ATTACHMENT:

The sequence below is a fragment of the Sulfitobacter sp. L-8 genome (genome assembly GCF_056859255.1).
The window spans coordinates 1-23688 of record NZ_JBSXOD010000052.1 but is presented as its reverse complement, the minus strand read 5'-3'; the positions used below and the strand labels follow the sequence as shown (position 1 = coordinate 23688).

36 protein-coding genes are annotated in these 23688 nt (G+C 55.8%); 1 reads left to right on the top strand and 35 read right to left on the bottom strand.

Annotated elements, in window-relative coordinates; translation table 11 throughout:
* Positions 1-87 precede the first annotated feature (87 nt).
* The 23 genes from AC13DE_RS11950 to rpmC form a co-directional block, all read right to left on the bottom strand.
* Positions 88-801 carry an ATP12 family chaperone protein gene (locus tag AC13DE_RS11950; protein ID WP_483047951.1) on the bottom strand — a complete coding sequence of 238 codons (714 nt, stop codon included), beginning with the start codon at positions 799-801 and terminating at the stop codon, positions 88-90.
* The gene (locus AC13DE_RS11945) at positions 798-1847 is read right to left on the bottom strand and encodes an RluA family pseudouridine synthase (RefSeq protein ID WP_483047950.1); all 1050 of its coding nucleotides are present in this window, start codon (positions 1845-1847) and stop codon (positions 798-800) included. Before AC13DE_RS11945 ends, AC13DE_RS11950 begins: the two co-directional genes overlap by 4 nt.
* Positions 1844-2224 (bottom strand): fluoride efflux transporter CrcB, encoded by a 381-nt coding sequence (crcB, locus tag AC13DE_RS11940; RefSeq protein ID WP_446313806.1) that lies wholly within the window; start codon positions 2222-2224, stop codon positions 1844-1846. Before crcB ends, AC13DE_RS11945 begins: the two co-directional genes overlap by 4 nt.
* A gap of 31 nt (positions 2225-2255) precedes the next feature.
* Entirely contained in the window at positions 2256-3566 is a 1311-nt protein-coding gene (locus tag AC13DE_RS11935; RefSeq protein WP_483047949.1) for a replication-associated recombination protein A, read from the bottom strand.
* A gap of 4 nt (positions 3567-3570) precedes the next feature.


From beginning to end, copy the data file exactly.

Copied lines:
The sequence below is a fragment of the Sulfitobacter sp. L-8 genome (genome assembly GCF_056859255.1).
The window spans coordinates 1-23688 of record NZ_JBSXOD010000052.1 but is presented as its reverse complement, the minus strand read 5'-3'; the positions used below and the strand labels follow the sequence as shown (position 1 = coordinate 23688).

36 protein-coding genes are annotated in these 23688 nt (G+C 55.8%); 1 reads left to right on the top strand and 35 read right to left on the bottom strand.

Annotated elements, in window-relative coordinates; translation table 11 throughout:
* Positions 1-87 precede the first annotated feature (87 nt).
* The 23 genes from AC13DE_RS11950 to rpmC form a co-directional block, all read right to left on the bottom strand.
* Positions 88-801 carry an ATP12 family chaperone protein gene (locus tag AC13DE_RS11950; protein ID WP_483047951.1) on the bottom strand — a complete coding sequence of 238 codons (714 nt, stop codon included), beginning with the start codon at positions 799-801 and terminating at the stop codon, positions 88-90.
* The gene (locus AC13DE_RS11945) at positions 798-1847 is read right to left on the bottom strand and encodes an RluA family pseudouridine synthase (RefSeq protein ID WP_483047950.1); all 1050 of its coding nucleotides are present in this window, start codon (positions 1845-1847) and stop codon (positions 798-800) included. Before AC13DE_RS11945 ends, AC13DE_RS11950 begins: the two co-directional genes overlap by 4 nt.
* Positions 1844-2224 (bottom strand): fluoride efflux transporter CrcB, encoded by a 381-nt coding sequence (crcB, locus tag AC13DE_RS11940; RefSeq protein ID WP_446313806.1) that lies wholly within the window; start codon positions 2222-2224, stop codon positions 1844-1846. Before crcB ends, AC13DE_RS11945 begins: the two co-directional genes overlap by 4 nt.
* A gap of 31 nt (positions 2225-2255) precedes the next feature.
* Entirely contained in the window at positions 2256-3566 is a 1311-nt protein-coding gene (locus tag AC13DE_RS11935; RefSeq protein WP_483047949.1) for a replication-associated recombination protein A, read from the bottom strand.
* A gap of 4 nt (positions 3567-3570) precedes the next feature.